Living close to the seaside has a swell of benefits for mental health, especially for people on lower incomes, according to a study from the University of Exeter.
The research, which looked at the link between coastal proximity and self-reported mental health using data from 26,000 adults living in England, was published in the Health and Place journal. The findings show that people living less than a kilometre had “significantly lower odds” of suffering from a common mental health disorder (CMD) compared those living 50km away. This difference was more marked in those from low-income households.
In England, an estimated one in six adults (17 %) surveyed were suffering symptoms of a common mental disorder, such as anxiety or depression. However, this survey is the latest in a series of studies that shows how exposure to natural environments – green as well as blue spaces – can support mental health and wellbeing.
Those benefits can include more opportunities for social contact and physical activity, reduced stress, improved air quality and immune functioning, lower levels of psychological distress, and a greater chance to feeling psychologically restored after a trip to the seaside.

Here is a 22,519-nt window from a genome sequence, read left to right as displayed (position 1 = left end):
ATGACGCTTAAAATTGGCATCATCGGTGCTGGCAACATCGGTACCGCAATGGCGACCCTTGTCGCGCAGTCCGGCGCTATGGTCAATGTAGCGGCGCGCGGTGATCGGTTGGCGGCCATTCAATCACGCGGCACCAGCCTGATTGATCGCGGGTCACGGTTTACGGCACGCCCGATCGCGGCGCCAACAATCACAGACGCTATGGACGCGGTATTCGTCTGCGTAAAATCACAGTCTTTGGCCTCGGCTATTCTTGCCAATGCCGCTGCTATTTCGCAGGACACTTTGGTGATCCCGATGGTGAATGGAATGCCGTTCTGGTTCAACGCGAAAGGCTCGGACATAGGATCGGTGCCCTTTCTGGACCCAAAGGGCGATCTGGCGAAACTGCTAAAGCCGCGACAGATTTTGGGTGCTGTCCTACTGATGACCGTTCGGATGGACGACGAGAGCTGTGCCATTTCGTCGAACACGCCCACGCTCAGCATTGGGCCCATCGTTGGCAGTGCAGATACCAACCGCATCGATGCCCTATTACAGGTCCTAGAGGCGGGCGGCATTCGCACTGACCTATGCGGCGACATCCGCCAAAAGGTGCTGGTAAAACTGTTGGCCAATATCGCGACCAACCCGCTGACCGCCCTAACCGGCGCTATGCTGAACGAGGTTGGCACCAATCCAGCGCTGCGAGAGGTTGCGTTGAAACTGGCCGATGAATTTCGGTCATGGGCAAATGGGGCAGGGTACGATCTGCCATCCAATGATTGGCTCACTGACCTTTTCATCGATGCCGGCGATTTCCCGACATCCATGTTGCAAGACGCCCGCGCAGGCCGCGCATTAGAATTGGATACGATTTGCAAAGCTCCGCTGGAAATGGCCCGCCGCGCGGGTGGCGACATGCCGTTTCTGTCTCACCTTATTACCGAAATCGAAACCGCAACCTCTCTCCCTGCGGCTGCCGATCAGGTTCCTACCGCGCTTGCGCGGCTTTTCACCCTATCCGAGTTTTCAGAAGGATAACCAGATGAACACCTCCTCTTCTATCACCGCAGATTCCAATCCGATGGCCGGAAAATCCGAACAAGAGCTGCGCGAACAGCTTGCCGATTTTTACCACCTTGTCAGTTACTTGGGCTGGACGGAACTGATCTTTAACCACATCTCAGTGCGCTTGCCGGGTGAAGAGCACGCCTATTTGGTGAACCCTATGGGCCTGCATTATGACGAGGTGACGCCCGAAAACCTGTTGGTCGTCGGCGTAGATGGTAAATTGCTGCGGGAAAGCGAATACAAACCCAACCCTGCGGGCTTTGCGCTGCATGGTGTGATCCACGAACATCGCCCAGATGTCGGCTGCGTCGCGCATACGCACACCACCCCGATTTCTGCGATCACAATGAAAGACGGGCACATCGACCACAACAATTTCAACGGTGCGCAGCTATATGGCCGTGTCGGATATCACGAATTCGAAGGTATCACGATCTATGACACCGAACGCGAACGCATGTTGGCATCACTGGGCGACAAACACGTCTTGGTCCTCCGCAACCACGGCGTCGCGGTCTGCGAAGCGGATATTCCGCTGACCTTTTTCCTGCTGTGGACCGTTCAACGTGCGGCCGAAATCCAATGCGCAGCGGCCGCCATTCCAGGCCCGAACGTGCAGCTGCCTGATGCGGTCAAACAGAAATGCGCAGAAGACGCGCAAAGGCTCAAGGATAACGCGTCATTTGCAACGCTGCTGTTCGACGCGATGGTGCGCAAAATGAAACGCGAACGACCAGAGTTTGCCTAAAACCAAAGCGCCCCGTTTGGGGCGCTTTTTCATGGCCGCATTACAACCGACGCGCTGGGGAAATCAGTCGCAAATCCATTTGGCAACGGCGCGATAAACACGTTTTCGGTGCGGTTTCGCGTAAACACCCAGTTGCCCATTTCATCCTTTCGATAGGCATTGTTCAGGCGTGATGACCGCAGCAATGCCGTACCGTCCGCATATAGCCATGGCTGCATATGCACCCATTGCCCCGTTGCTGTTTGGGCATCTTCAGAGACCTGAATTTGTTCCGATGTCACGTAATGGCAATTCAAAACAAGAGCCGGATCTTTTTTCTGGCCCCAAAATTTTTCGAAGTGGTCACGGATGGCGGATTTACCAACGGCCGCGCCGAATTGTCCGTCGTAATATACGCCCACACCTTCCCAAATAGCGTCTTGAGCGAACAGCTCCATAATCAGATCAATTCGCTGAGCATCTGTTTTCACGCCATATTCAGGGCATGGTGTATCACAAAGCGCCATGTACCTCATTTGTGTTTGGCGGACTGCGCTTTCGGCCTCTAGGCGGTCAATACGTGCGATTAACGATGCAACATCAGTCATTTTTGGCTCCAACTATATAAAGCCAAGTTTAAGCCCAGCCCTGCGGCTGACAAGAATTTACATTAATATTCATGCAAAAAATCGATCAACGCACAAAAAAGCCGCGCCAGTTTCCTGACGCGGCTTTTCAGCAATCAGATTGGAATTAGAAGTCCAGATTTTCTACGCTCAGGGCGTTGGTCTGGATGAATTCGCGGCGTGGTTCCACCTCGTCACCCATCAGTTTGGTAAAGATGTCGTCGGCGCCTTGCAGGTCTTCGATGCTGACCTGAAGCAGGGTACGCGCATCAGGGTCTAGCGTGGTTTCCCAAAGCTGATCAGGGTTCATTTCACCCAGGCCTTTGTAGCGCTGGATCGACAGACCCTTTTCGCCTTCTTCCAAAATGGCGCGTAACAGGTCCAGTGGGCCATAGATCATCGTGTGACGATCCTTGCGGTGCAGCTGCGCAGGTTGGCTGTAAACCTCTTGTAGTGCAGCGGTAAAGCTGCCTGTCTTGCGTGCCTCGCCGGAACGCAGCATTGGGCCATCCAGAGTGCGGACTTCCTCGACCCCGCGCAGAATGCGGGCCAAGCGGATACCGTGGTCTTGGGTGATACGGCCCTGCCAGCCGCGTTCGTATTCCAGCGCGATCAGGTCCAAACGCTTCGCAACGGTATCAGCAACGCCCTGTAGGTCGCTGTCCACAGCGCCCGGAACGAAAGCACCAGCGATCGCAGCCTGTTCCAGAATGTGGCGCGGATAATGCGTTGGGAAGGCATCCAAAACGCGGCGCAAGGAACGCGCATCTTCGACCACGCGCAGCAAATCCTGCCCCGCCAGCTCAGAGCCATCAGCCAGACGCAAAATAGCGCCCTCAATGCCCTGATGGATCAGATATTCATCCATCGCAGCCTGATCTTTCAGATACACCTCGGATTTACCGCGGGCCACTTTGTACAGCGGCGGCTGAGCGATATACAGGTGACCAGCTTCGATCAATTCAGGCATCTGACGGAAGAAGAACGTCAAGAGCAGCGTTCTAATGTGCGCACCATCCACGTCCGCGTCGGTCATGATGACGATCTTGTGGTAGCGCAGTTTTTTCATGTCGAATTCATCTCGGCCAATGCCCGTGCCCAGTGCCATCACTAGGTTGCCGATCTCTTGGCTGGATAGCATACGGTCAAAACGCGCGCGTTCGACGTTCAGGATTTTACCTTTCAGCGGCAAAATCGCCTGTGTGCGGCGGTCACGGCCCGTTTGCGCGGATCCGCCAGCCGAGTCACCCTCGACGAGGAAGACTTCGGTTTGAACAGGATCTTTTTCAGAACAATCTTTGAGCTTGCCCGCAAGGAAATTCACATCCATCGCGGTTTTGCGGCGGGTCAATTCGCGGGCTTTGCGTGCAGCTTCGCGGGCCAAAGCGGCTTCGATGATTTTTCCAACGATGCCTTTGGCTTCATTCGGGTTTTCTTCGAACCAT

Dr Mathew White, environmental psychologist at the University of Exeter, is calling on leaders to ensure more people have access to ‘blue spaces’ such as sea, lakes and rivers, because of the reported uplift to physical and mental wellbeing. He said: “This kind of research into blue health is vital to convincing governments to protect, create and encourage the use of coastal spaces. We need to help policy makers understand how to maximise the wellbeing benefits of ‘blue’ spaces in towns and cities and ensure that access is fair and inclusive for everyone, while not damaging our fragile coastal environments.”
This latest survey adds to a body of evidence collated by Blue Health that points to the benefits of blue spaces to physical activity, emotional wellbeing and mental health.